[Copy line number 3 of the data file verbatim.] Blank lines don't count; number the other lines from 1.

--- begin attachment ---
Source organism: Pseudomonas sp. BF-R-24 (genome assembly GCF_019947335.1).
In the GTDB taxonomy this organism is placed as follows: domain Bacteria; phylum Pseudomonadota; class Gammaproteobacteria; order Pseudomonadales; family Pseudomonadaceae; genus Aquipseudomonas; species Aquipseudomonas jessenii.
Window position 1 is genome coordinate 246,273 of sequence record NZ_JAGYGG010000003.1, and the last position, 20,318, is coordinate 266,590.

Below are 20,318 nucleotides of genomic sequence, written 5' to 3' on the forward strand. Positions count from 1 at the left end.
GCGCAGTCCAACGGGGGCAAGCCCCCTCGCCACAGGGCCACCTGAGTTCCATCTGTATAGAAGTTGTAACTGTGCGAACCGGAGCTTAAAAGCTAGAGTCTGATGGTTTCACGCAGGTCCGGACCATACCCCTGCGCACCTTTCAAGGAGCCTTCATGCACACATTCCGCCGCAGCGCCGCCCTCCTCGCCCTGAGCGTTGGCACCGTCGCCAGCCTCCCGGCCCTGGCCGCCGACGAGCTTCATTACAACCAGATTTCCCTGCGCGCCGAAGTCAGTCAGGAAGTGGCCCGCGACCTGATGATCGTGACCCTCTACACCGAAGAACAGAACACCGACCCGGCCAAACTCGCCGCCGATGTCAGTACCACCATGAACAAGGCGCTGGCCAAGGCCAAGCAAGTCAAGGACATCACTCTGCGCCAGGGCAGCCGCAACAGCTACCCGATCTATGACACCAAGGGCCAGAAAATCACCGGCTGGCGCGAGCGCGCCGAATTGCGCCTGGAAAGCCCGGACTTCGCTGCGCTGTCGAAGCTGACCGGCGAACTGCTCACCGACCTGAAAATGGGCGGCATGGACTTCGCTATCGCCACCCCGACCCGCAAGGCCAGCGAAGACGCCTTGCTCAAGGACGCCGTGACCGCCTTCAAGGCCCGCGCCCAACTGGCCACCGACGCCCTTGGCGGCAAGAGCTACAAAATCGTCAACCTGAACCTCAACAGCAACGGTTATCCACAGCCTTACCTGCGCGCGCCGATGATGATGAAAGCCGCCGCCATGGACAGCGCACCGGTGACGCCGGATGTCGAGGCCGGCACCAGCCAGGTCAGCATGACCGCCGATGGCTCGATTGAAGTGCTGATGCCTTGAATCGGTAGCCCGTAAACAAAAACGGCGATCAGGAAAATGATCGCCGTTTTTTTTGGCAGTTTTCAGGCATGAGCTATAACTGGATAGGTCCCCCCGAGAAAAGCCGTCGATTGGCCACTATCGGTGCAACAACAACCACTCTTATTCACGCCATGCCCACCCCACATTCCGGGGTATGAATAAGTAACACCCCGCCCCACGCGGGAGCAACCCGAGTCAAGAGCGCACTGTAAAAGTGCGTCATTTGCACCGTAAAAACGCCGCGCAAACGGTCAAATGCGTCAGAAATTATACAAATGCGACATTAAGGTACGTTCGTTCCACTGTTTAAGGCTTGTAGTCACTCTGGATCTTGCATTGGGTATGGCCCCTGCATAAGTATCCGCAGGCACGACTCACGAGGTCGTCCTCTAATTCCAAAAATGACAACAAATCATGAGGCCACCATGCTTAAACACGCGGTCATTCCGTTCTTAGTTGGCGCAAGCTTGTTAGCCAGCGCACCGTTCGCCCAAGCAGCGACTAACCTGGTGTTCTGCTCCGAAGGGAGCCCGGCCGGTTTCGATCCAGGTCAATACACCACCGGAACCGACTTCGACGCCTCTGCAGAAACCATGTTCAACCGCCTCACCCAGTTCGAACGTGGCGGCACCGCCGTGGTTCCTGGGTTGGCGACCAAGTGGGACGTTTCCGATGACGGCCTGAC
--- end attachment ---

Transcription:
Window position 1 is genome coordinate 246,273 of sequence record NZ_JAGYGG010000003.1, and the last position, 20,318, is coordinate 266,590.